Series: Play On #2
Genres: Adult, Contemporary, Romance
Publication date: August 7, 2018
Format: eARC, 361 pages
How I got it: From the author
Add it: Goodreads
Buy it: Amazon | Barnes & Noble | iTunes
Once upon a time Skylar Finch was the lead singer of a hugely successful American pop-rock band. But fame made her miserable. When years of living a lie suddenly ended in tragedy, Skylar fell off the map.
Eighteen months later she’s sleeping in a tent in a cemetery in Glasgow, making just enough money to eat by busking on the streets. She manages to avoid recognition, but not the attention of one of Glasgow’s ambitious A&R executives.
Killian O’Dea works at Skyscraper Records, Scotland’s most successful record label. Raised by his uncle and owner of the label, Killian’s upbringing would have been devoid of affection entirely if it wasn’t for his loving sister. Killian is unflinchingly determined to bring the label more success than ever, and the young homeless woman who busks on Buchanan Street is going to help him do that. Her music speaks to him in a way he refuses to over-analyze. All he knows is that if it can touch his dark soul, it’ll set everyone else’s alight.
Skylar makes it clear that she doesn’t want to sign with him. But when she experiences the dangerous reality of a woman sleeping rough, Skylar has no one else but Killian to turn to. An undeniable connection forms between them. But Skylar doesn’t want the career Killian is trying to forge for her, and when her past comes back to haunt her Killian will be faced with a decision that could ruin him. He must either free Skylar from his selfish machinations and destroy everything he’s ever worked for, or lose a woman who has come to mean more to him than he ever thought possible…
I received a complimentary copy of this book for review consideration. This does not affect my opinion of the book or the content of my review.
I’ll admit when I started As Dust Dances I was a little concerned I would have a tough time getting into it. Not because I wasn’t intrigued by the story or anything like that, but because I never read Play On. I wasn’t sure how the story was linked and I’ve been known to have a hard time getting into a series partway through it. Turns out I worried for absolutely nothing because I couldn’t — and wouldn’t — put As Dust Dances down until I finished it. I was sucked into the story from the first few pages and just had to know what happened with Skylar. There were moments where I was legit on the edge of my seat, which was fairly unexpected. But, I’m getting ahead of myself and I don’t want to risk spoiling the story for you.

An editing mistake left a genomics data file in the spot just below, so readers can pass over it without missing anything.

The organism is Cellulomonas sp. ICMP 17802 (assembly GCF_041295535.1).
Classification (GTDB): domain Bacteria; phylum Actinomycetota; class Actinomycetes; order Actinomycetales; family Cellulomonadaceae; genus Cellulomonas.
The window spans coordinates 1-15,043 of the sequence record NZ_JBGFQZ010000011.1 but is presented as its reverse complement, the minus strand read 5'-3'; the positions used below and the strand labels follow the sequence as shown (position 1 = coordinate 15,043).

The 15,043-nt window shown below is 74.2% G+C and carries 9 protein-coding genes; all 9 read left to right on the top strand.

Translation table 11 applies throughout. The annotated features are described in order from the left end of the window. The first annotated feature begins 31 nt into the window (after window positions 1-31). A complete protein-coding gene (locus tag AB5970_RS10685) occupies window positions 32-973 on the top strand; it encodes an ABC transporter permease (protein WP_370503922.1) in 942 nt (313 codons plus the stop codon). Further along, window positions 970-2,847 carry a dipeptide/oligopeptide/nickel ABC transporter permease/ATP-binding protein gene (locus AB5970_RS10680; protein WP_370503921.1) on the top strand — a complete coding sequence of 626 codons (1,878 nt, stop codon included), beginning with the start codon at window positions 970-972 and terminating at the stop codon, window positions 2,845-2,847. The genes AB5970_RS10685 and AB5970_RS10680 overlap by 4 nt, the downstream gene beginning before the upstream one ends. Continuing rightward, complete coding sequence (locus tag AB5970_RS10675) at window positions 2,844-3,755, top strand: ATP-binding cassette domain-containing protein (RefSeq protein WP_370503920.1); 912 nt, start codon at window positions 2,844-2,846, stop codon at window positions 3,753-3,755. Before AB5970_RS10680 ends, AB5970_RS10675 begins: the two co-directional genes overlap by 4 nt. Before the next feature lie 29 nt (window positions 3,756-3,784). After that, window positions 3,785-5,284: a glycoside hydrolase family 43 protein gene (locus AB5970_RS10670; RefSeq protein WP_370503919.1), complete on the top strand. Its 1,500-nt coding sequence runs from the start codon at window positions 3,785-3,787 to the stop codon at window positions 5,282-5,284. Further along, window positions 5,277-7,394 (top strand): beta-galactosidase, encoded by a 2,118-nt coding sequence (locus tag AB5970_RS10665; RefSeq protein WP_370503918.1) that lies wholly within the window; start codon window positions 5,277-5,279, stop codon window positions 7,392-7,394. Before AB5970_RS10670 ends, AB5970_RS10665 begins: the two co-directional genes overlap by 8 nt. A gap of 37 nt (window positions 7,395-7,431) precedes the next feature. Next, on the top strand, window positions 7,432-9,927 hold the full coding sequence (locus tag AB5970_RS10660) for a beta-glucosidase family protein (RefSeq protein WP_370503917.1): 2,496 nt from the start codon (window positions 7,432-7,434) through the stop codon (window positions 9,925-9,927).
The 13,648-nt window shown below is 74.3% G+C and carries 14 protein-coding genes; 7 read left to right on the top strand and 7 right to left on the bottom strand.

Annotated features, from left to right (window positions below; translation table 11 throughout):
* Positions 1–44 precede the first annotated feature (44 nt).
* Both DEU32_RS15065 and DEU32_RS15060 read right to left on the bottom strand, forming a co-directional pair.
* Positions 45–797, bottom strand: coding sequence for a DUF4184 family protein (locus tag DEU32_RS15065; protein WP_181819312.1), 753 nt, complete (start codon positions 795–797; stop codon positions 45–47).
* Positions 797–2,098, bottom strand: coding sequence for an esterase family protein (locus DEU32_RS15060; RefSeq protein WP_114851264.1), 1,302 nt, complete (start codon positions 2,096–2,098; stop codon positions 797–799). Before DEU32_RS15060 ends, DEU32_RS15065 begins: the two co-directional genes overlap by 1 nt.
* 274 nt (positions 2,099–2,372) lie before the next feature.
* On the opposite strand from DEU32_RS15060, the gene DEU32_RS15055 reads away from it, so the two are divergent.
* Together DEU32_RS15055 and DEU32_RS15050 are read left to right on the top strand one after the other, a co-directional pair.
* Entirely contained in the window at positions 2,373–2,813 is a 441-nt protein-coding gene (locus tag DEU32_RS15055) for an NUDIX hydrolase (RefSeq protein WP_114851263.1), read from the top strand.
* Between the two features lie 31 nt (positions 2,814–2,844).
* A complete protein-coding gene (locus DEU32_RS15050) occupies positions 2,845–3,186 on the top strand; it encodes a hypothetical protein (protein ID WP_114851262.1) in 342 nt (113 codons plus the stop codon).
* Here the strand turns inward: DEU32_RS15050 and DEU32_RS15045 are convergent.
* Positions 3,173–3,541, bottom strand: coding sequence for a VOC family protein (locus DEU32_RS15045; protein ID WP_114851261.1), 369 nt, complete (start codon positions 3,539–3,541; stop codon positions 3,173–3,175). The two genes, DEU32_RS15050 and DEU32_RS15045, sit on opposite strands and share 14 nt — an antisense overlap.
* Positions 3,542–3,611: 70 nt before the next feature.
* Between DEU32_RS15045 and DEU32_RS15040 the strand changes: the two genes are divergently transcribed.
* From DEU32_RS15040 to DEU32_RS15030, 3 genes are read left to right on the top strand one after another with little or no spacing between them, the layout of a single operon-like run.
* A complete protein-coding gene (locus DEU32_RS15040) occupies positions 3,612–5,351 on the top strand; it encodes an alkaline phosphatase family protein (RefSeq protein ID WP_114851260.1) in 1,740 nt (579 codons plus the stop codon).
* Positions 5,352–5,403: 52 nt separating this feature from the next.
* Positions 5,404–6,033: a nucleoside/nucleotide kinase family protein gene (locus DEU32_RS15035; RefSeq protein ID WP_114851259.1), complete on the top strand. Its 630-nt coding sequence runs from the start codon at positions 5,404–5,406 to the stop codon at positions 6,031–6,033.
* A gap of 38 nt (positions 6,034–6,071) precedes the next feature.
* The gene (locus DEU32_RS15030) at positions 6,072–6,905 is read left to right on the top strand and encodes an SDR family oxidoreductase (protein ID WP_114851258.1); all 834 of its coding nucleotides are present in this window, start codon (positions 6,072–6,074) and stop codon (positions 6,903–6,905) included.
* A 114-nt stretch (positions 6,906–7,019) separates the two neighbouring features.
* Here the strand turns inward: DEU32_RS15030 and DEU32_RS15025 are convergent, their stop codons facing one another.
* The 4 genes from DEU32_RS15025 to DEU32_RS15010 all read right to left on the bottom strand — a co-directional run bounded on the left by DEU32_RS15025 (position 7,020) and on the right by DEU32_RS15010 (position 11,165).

Skylar is undoubtedly the star of the show here. She was amazing, as was her journey. I’m also not entirely sure it would’ve been possible without Killian. I don’t want to be all “she needed a man to save her,” because I think that’s the furthest thing from the truth. But, I think she needed someone to believe in her, someone to push her. To say things were angsty and rocky between them would be a massive understatement. I mean, a former star who doesn’t want to live life in the spotlight anymore and someone in the music biz who is looking for his big break don’t exactly scream “dream match!” do they? They really were though. I loved watching things develop slowly between them. I loved watching both of them let go and become stronger together.
Romance plays a big part in As Dust Dances, but it’s so much more than that. It’s about second chances and finding yourself and letting go of the guilt that weighs you down. As much as I enjoyed the pairing between Killian and Skylar, what really made this book special was Skylar’s journey. She experienced the highest of highs and lowest of lows. I swear, I was right there with her the entire time for the good and the bad. This book was about rebuilding and figuring out who you are when you can’t be who you once were any longer. It’s about taking a look at your life and, for the first time, making choices for yourself. Deciding where you want to be and pushing for it. I think everyone can relate to that — even just a little — if they can’t necessarily relate to her exact experiences.
Loving As Dust Dances as much as I did made me realize how much I need to make time to go back and read Play On. If it’s even halfway as gorgeous and emotional as this book, I’m going to have another new favorite Samantha Young book.
People want songs that make them feel good, but they also just want songs that make them feel, even if it breaks their fucking heart.
“Your songs… there’s so much pain in them. These things can turn to poison if you leave them inside to fester.”
“I’m yours. I’ve never been anyone’s until now. Do you understand?”
“Love isn’t tearing someone down to bring them to your level. Love is seeing in the person you love the best possible version of who they can be.”
I wanted to be stronger. I wanted to be braver. And most of all, I wanted to own myself again.
Have you read any of Samantha Young’s books?
Do you have a favorite?